The ease with which a cutting process is able to machine a material as rated on a scale with 1.0 as the standard. A machinability rating that falls below 1.0 indicates a material is more difficult to machine, and a rating above 1.0 indicates a material is more easily machined.

meters per minute

m/min. The distance in meters that the cutting surface travels in one minute. Surface meters per minute, which is a metric measurement for speed, depends on both cutting tool size and rpm.

mill

A machine that uses a rotating multi-point tool to remove metal from the surface of a workpiece. Mills may be operated either manually or by computer numerical control (CNC).

millimeters per minute

mm/min. The distance in millimeters that the entire tool advances in one minute. Millimeters per minute is a metric measurement for feed of a rotating cutting tool on the mill.

millimeters per tooth

mm/tooth. A unit of measurement for feed that indicates the amount of material removed by each tooth of a cutting tool. Millimeters per tooth is the metric unit of measurement for feed per tooth.

milling

A cutting operation during which a rotating multi-point cutting tool is fed along a part's surface to remove material. Milling operations are very versatile and generally produce flat surfaces.

mm/min

Millimeters per minute. The distance in millimeters that the entire tool advances in one minute. Millimeters per minute is a metric measurement for feed of a rotating cutting tool on the mill.

mm/tooth

Millimeters per tooth. A unit of measurement for feed that indicates the amount of material removed by each tooth of a cutting tool. Millimeters per tooth is the metric unit of measurement for feed per tooth.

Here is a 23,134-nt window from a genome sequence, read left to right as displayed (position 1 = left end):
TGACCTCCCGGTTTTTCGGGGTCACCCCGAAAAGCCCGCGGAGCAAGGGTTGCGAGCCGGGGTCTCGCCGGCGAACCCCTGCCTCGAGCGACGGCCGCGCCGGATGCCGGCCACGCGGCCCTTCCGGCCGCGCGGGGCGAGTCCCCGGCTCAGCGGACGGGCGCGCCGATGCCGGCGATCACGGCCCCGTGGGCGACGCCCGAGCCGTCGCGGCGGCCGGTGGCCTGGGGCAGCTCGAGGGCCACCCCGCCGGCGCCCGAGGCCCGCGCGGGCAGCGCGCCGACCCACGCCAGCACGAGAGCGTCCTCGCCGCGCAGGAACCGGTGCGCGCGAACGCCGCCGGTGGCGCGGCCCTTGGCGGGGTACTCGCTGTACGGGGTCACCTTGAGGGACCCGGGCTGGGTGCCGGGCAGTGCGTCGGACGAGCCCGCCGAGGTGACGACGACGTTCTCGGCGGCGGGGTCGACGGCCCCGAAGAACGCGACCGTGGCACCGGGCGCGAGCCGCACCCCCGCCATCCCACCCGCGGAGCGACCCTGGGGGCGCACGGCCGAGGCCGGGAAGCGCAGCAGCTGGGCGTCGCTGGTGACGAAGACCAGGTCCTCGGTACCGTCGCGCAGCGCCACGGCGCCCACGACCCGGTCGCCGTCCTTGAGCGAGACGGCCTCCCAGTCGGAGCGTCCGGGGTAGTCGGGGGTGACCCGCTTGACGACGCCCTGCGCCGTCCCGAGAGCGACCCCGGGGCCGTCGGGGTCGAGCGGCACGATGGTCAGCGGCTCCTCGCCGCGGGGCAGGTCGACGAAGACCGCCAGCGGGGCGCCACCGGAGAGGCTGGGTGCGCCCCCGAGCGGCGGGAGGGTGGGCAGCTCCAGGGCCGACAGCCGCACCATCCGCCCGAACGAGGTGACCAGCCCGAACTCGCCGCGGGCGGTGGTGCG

multi-point tool

A cutting tool that uses two or more cutting edges to remove material. Multi-point tools are used in milling, sawing, and drilling.

part program

A series of digitized instructions used by a CNC machine. Part programs guide the machine tool to perform the necessary sequence of operations to machine a specific workpiece.

pi

A special constant value that relates the diameter of a circle to its circumference. Pi is roughly 3.14 and is used to find the circumference and area of a circle.

rake angles

An angle formed by the face of the tool and a line parallel to the floor when viewed from the side facing the end of the workpiece. Rake angles affect cutting forces and contact between the tool and workpiece.

relief angles

An angle formed by the surface of the workpiece and the bottom end of the cutting tool. Relief angles influence tool wear rates and cutting edge strength.

revolutions per minute

rpm. The number of revolutions that a spindle or cutting tool completes in one minute. Revolutions per minute is a measurement of speed in both the English and metric systems.

rigidity

The quality of a workpiece, machine, or machine setup characterized by being stiff and inflexible. Improved rigidity reduces vibration.

rpm

Revolutions per minute. The number of revolutions that a spindle or cutting tool completes in one minute. Revolutions per minute is a measurement of speed in both the English and metric systems.

sfm